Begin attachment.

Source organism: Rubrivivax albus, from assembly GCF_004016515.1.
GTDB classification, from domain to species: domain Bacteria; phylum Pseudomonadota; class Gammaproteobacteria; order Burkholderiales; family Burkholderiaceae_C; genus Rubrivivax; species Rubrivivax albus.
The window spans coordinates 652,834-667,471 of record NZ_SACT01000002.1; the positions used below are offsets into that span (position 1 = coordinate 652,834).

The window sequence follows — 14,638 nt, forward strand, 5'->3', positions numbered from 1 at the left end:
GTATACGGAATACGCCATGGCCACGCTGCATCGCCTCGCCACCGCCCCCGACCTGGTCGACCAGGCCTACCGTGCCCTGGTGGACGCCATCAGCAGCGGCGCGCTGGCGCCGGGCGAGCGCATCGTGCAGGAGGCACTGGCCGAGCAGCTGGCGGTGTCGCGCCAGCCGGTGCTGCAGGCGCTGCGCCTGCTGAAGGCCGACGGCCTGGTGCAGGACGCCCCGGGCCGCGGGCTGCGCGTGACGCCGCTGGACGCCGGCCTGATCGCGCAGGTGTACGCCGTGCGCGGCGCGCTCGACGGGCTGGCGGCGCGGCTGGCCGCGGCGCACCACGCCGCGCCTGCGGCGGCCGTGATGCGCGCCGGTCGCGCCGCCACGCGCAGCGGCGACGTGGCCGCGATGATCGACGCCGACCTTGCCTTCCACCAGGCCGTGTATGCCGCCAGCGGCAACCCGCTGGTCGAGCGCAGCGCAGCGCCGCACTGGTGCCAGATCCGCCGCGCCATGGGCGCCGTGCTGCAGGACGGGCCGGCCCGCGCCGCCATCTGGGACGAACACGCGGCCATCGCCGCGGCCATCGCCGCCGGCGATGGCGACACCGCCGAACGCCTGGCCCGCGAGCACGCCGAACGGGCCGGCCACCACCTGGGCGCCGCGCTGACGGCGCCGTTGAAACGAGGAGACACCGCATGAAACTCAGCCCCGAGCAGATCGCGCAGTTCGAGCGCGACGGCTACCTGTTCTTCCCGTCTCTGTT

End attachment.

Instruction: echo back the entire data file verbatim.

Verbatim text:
Source organism: Rubrivivax albus, from assembly GCF_004016515.1.
GTDB classification, from domain to species: domain Bacteria; phylum Pseudomonadota; class Gammaproteobacteria; order Burkholderiales; family Burkholderiaceae_C; genus Rubrivivax; species Rubrivivax albus.
The window spans coordinates 652,834-667,471 of record NZ_SACT01000002.1; the positions used below are offsets into that span (position 1 = coordinate 652,834).

The window sequence follows — 14,638 nt, forward strand, 5'->3', positions numbered from 1 at the left end:
GTATACGGAATACGCCATGGCCACGCTGCATCGCCTCGCCACCGCCCCCGACCTGGTCGACCAGGCCTACCGTGCCCTGGTGGACGCCATCAGCAGCGGCGCGCTGGCGCCGGGCGAGCGCATCGTGCAGGAGGCACTGGCCGAGCAGCTGGCGGTGTCGCGCCAGCCGGTGCTGCAGGCGCTGCGCCTGCTGAAGGCCGACGGCCTGGTGCAGGACGCCCCGGGCCGCGGGCTGCGCGTGACGCCGCTGGACGCCGGCCTGATCGCGCAGGTGTACGCCGTGCGCGGCGCGCTCGACGGGCTGGCGGCGCGGCTGGCCGCGGCGCACCACGCCGCGCCTGCGGCGGCCGTGATGCGCGCCGGTCGCGCCGCCACGCGCAGCGGCGACGTGGCCGCGATGATCGACGCCGACCTTGCCTTCCACCAGGCCGTGTATGCCGCCAGCGGCAACCCGCTGGTCGAGCGCAGCGCAGCGCCGCACTGGTGCCAGATCCGCCGCGCCATGGGCGCCGTGCTGCAGGACGGGCCGGCCCGCGCCGCCATCTGGGACGAACACGCGGCCATCGCCGCGGCCATCGCCGCCGGCGATGGCGACACCGCCGAACGCCTGGCCCGCGAGCACGCCGAACGGGCCGGCCACCACCTGGGCGCCGCGCTGACGGCGCCGTTGAAACGAGGAGACACCGCATGAAACTCAGCCCCGAGCAGATCGCGCAGTTCGAGCGCGACGGCTACCTGTTCTTCCCGTCTCTGTT